The Key to Software Innovation

The reason companies should continue experimenting.

“Software is not a destination. The process never ends. We are never going to reach some utopian state where everything is perfectly satisfying.” — Tom Occhino, Ex-Facebook Engineering Director

In the following excerpt from Move Fast: How Facebook Builds Software, coming out July 6, I discuss the reason Facebook started to experiment and continues to do so. Subscribe to this newsletter for daily advance content from the book.

Facebook’s mobile ad business is a cash cow.

Broadly defined, a cash cow is an income stream that generates a large amount of money relative to the funds required to run that line of business. Google’s biggest cash cow is the “AdWords” search ads business. Amazon’s biggest cash cow is Amazon Web Services.

Many companies are built without a large cash cow, and a business does not necessarily need one to gain traction.

When a software company does not have a cash cow, its main priority is to figure out how to develop one. From 2011 to 2012, Facebook was looking for a cash cow business model that would grow with the rise of mobile.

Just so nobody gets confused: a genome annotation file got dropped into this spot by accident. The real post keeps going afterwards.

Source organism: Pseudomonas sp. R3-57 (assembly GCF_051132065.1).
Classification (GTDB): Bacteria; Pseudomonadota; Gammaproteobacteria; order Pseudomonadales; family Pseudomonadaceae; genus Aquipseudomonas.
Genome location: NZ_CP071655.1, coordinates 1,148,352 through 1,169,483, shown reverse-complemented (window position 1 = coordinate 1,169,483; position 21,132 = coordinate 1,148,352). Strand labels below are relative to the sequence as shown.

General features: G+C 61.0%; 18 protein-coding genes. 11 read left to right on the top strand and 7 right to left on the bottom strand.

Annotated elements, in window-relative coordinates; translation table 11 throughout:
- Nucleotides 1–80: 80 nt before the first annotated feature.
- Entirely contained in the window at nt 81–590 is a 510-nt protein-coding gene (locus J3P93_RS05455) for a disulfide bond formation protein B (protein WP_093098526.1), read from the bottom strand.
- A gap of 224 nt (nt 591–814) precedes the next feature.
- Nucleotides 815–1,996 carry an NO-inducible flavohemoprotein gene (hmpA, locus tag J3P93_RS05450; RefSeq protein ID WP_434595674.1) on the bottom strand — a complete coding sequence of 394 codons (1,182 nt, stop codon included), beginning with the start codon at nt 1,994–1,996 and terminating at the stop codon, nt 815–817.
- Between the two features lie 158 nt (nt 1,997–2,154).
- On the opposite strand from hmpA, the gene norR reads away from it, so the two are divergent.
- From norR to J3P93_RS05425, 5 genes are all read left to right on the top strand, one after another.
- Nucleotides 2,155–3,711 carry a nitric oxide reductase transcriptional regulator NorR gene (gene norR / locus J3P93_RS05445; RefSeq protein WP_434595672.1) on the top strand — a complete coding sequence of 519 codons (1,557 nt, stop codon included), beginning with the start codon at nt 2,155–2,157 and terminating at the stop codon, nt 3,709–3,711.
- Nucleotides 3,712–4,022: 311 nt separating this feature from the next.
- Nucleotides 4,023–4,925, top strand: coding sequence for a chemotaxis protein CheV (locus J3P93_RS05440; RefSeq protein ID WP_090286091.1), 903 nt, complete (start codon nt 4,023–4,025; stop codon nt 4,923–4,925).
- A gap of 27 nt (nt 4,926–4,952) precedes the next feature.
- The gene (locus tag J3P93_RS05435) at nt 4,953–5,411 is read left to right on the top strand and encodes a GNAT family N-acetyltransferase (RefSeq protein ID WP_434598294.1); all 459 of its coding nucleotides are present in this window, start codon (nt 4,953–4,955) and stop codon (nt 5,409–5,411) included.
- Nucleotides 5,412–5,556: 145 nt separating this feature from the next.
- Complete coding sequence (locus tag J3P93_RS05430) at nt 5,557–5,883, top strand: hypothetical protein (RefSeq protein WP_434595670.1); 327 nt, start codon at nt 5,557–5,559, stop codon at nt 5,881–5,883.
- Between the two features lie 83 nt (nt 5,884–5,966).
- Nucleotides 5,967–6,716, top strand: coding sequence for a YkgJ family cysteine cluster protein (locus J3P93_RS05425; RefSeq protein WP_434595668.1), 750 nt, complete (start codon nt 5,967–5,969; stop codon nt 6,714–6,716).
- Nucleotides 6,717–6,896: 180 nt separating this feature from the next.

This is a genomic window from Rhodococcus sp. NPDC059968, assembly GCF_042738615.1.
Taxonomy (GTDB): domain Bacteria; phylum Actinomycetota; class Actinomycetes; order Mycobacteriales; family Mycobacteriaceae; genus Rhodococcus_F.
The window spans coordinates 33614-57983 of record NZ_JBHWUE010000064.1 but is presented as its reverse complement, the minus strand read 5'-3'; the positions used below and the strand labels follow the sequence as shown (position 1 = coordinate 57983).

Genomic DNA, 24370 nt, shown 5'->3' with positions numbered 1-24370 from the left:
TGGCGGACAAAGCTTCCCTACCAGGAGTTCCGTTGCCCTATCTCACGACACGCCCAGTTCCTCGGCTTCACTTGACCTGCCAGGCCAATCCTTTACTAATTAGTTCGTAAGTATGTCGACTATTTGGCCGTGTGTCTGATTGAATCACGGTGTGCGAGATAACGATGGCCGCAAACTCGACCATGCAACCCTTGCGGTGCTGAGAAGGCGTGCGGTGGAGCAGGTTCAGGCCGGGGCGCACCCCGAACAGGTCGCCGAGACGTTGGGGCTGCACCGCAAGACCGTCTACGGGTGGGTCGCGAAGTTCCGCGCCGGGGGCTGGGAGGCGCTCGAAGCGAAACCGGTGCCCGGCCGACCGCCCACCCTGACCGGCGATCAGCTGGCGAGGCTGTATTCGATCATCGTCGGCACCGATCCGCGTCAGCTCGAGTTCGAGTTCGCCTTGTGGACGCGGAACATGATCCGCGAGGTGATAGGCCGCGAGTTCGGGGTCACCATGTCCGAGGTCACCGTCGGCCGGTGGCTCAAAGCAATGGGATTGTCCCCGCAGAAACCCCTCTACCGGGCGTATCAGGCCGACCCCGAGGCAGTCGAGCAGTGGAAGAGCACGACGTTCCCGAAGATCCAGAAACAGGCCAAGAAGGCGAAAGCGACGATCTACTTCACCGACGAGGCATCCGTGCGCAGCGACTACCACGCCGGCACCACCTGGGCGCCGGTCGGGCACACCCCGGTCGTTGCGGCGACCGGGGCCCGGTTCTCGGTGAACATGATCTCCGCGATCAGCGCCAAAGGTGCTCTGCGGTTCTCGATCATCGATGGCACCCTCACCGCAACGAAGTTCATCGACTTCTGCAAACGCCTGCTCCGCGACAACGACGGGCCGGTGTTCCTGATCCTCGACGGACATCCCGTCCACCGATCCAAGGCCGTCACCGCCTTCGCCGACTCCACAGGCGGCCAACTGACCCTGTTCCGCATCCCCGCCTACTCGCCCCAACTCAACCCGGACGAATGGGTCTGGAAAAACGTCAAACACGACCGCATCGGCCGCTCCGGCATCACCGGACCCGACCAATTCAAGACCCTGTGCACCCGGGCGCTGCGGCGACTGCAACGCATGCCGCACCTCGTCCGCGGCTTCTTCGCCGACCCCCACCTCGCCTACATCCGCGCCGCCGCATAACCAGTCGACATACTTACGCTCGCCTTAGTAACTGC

Once the mobile ads business started to work in late 2012, Facebook could safely expect revenues to grow with the expansion of mobile. Such a durable revenue stream put Facebook in a position where its large cash flows could be used to fund experimentation with products such as virtual reality, low-flying Internet drones, and neural interfaces. Even these costly explorations are a rounding error compared to the volume of cash generated from mobile advertising.

But Facebook has been experimenting with new products since the beginning of its existence.  A quick search for “Facebook failed products” reveals products such as 2011’s “Facebook Deals,” which was a Groupon competitor, and “Facebook Gifts,” a service for buying physical gifts for your friends that was cancelled in 2013.

Facebook’s habit of experimentation helped it find a cash cow. Now that the company has one, its culture of exploration ensures that new product ideas continually bubble up from within the company.

While you are waiting for Move Fast: How Facebook Builds Software, learn more about how Jeff Meyerson found his business idea and how you can do the same.